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Another Friction Problem

  • Thread starter Peach
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1. Homework Statement
Block A in the figure View Figure weighs w_1 and block B weighs w_2. The coefficient of kinetic friction between all surfaces is u_k.

Find the magnitude of the horizontal force \vec{F} necessary to drag block B to the left at constant speed if A is held at rest (figure (b)).


2. Homework Equations
F = ma
a = 0

3. The Attempt at a Solution
I attempted by drawing two FBDs for A and B. I have for

B: w_2 downward, F_aonb downward, normal force upward, F to the left dragging, and fk_ground
A: w_1 downward, normal force upward, F_bona, and fk_ab

Then I solved for the normal force and I got n = (w_1+w_2)/2 and then I plugged it into the fk = ukn, but well wrong answer.

I have a few questions because I don't really understand the whole picture. There's two frictional forces acting on B right? From A and from the ground? Is this correct? Also, the normal force for both B and A...are they the same or are they different? They're different right?
 

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PhanthomJay
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Homework Helper
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1. Homework Statement
Block A in the figure View Figure weighs w_1 and block B weighs w_2. The coefficient of kinetic friction between all surfaces is u_k.

Find the magnitude of the horizontal force \vec{F} necessary to drag block B to the left at constant speed if A is held at rest (figure (b)).


2. Homework Equations
F = ma
a = 0

3. The Attempt at a Solution
I attempted by drawing two FBDs for A and B. I have for

B: w_2 downward, F_aonb downward, normal force upward, F to the left dragging, and fk_ground what about the magnitude and direction of the friction force from A on B ?
A: w_1 downward, normal force upward, F_bona, and fk_ab Specify the directions of the ones you have identified.

Then I solved for the normal force and I got n = (w_1+w_2)/2 and then I plugged it into the fk = ukn, but well wrong answer.how did you get this?

I have a few questions because I don't really understand the whole picture. There's two frictional forces acting on B right? From A and from the ground? Is this correct? correct Also, the normal force for both B and A...are they the same or are they different? They're different right?correct[color]
Draw the FBD's again and identify the forces on each block. The normal force on block A is the force upwards of B on A.
 
Doc Al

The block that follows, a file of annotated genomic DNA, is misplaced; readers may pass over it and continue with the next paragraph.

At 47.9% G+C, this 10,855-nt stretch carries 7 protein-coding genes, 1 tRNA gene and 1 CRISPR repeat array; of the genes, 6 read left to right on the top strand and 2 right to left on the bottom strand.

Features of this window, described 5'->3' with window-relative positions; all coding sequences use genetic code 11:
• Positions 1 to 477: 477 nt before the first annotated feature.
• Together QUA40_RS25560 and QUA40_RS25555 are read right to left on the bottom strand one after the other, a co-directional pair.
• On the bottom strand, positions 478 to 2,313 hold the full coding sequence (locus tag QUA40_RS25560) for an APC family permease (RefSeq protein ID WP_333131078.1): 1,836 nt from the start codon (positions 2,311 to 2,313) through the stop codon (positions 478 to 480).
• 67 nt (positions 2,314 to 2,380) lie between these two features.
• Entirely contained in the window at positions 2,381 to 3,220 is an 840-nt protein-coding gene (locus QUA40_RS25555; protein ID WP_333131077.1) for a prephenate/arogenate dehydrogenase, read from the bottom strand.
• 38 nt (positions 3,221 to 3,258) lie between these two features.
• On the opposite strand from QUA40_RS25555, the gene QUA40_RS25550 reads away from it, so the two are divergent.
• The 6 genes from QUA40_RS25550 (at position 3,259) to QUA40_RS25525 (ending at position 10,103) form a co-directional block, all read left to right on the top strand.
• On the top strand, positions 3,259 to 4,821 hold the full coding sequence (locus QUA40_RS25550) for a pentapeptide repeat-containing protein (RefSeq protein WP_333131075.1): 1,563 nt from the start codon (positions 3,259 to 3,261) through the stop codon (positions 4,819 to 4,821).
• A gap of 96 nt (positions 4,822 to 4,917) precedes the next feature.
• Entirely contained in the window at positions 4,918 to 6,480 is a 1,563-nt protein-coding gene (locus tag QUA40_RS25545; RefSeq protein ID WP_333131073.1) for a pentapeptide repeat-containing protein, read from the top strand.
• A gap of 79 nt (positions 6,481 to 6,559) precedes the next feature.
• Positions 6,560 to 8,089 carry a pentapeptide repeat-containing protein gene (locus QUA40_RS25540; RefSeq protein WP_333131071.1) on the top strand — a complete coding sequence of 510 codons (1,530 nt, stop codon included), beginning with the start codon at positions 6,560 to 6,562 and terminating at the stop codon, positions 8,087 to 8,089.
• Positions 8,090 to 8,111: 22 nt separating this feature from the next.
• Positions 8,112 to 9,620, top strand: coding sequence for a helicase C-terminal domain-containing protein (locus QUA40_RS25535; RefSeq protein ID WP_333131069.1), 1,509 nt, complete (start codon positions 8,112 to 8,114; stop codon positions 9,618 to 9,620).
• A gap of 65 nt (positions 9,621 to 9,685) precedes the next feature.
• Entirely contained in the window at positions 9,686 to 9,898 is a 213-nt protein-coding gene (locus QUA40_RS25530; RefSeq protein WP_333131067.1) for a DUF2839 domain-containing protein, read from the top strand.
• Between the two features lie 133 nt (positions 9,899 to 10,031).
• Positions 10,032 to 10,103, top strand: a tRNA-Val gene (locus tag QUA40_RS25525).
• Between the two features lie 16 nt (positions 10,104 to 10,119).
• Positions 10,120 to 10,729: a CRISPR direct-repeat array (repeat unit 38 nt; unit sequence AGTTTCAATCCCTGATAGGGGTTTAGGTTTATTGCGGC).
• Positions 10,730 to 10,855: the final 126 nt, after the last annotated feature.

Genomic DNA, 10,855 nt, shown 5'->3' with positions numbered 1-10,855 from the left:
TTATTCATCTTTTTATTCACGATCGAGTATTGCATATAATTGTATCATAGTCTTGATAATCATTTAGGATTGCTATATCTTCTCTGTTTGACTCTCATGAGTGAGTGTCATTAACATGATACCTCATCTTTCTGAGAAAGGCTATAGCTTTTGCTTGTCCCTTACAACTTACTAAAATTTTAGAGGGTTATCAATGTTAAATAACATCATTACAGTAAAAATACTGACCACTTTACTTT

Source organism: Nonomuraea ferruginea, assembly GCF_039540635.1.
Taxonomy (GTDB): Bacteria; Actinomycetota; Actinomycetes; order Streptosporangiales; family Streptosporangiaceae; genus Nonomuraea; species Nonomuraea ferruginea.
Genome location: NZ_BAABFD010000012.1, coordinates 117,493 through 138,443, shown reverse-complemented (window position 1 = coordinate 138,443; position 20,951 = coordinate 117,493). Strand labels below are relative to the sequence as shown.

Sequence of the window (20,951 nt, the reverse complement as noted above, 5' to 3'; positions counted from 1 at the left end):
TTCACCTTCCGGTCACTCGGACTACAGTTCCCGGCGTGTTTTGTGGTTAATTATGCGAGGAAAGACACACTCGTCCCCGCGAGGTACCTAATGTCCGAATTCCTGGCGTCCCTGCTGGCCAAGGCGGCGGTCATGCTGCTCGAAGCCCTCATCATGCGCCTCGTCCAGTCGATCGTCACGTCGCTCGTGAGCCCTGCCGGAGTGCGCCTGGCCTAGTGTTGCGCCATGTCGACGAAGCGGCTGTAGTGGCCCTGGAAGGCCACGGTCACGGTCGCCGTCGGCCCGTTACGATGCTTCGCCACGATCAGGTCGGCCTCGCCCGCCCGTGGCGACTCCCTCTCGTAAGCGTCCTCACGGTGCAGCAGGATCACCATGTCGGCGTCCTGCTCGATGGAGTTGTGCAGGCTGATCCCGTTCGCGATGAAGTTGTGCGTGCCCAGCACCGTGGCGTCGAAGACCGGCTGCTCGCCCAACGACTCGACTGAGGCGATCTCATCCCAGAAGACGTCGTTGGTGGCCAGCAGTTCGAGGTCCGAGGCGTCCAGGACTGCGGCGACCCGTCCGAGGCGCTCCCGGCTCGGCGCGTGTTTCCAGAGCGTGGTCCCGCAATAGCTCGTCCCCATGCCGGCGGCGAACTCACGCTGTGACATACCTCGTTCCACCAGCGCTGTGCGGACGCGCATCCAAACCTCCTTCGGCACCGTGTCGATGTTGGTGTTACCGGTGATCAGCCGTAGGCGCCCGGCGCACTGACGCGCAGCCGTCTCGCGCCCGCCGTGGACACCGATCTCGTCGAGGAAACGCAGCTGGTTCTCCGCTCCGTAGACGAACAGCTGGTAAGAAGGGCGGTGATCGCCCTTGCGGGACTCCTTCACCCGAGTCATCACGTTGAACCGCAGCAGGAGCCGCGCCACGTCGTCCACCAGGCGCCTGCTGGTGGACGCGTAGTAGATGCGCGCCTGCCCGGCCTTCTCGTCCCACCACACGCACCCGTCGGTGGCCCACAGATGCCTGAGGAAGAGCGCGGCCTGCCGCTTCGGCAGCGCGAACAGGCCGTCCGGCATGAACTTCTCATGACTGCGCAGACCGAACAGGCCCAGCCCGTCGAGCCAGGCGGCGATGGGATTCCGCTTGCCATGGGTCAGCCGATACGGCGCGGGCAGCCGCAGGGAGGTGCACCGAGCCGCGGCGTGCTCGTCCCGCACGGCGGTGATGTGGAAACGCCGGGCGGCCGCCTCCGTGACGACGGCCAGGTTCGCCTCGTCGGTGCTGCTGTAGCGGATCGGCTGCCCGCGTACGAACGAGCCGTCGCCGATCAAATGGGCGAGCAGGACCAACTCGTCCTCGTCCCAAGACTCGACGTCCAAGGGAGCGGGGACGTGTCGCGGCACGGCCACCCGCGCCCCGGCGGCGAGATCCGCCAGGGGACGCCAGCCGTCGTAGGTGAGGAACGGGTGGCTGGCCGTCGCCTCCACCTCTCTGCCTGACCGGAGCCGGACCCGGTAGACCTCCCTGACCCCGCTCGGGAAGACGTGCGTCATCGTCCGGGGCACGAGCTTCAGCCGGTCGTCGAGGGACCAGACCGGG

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B: w_2 downward, F_aonb downward, normal force upward, F to the left dragging, and fk_ground
You left out the friction force of A on B. Note also: the force you call F_aonb downward is the normal force between A and B. A and B exert two forces on each other: a normal force and a friction force.
A: w_1 downward, normal force upward, F_bona, and fk_ab
Seems like you are counting the normal force twice: F_bona is the normal force. And you left out the tension in the rope pulling on A. (You don't need to analyze the forces on A to solve this problem, but it's good exercise.)

Then I solved for the normal force and I got n = (w_1+w_2)/2 and then I plugged it into the fk = ukn, but well wrong answer.
I assume you mean the normal force between the ground and B. How did you solve for it? (Consider vertical forces only.)

I have a few questions because I don't really understand the whole picture. There's two frictional forces acting on B right? From A and from the ground? Is this correct?
Absolutely correct.
Also, the normal force for both B and A...are they the same or are they different? They're different right?
Yes. The normal force between A & B is different from the normal force between B & ground.
 
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Okay, the friction force from A to B is going in the same direction as the friction force from the ground to B right? Because friction forces are always in the opposite direction from the acceleration and perpendicular to normal forces..? If that's not wrong, then this is what I'm getting:

n_gb: n_ab + w_2

F: fk_ab + fk_gb

Is this correct? Am I going in the right direction, no pun intended?

Edit: Oh! And n_ab is w_1 right? Because the normal force on A = n_bona = w_1? That's what I'm getting from my FBD of A...
 
Last edited:
PhanthomJay
Science Advisor
Homework Helper
Gold Member
7,120
463
Okay, the friction force from A to B is going in the same direction as the friction force from the ground to B right? Because friction forces are always in the opposite direction from the acceleration and perpendicular to normal forces..? If that's not wrong, then this is what I'm getting:

n_gb: n_ab + w_2

F: fk_ab + fk_gb

Is this correct? Am I going in the right direction, no pun intended?

Edit: Oh! And n_ab is w_1 right? Because the normal force on A = n_bona = w_1? That's what I'm getting from my FBD of A...
Yes, this seems correct....
 
80
0
I got the answer. Many thanks for both the help. ^^
 

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